Advice government on induction of varieties of BT-crops.
The government must drain huge amounts of money in research or development projects.
It can fund its own institutions and encourage research or it can donate money to private companies to
carry out some research or project for the government.
The government can allow institutions direct access to farmers and help them to carry out experiments on
The government should encourage bio-technically modified crop research and time and again conduct
experiments with them. There should be a expert panel in central government in place including best
scientists in the field from the country and abroad who will review the BT-crops and advice the government
whether they can be grown or not.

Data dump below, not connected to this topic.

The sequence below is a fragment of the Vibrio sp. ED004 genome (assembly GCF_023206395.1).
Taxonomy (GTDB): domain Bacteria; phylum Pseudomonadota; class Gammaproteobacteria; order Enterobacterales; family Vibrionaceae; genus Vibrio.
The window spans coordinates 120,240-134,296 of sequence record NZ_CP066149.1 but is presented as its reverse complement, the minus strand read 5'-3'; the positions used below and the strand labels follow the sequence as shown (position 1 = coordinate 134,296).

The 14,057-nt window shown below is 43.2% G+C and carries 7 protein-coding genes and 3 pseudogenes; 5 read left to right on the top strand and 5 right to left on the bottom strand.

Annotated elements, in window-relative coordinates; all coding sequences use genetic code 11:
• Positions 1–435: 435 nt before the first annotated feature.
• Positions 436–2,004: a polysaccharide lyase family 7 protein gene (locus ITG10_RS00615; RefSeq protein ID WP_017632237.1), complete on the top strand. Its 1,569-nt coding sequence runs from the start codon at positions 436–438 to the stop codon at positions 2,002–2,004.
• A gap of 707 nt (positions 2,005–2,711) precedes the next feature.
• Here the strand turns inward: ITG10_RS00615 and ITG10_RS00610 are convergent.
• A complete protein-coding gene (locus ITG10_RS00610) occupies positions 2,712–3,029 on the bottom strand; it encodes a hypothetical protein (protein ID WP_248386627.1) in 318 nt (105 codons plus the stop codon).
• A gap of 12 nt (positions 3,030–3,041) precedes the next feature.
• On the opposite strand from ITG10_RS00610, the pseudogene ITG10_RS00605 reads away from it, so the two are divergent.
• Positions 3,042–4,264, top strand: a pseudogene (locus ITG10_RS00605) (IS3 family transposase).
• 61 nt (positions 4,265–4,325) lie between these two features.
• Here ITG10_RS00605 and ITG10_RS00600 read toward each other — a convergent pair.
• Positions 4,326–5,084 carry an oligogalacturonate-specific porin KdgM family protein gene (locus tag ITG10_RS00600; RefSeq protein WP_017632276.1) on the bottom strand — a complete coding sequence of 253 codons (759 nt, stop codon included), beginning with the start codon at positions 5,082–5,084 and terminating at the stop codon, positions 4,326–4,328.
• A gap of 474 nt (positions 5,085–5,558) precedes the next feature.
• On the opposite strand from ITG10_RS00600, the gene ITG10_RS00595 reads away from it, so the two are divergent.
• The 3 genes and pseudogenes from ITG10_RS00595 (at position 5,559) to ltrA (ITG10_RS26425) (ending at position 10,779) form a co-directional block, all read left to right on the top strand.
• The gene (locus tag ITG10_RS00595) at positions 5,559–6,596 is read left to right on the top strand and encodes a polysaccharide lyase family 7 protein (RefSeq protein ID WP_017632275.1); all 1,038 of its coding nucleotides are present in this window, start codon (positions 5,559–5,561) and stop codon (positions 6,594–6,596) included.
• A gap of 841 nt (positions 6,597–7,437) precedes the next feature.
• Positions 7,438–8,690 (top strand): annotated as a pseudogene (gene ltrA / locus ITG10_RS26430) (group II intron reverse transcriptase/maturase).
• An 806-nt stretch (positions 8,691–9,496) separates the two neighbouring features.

8) Fertilizer and pesticide companies
Agro-departments to assess the required amount of fertilizers and pesticides in each
Based on the assessed figures, orders are placed to companies for required amounts.
Deals done ensuring time bound delivery of goods.
9) Post production
Increase capacity of store houses and godowns to meet countries’ production rate and always
keep some buffer stock waiting.
Government will eventually buy the produce from farmers at a certain price.
Then they are moved around by traders to the beneficiaries.
The huge amount of food grains received all over the nation, distributed, and surplus can be
exported at higher rates.
Another innovative approach is what is known as “FARMER MALL” already applied in Gujarat.
Here the middlemen or traders are removed and farmers actually sell their produce themselves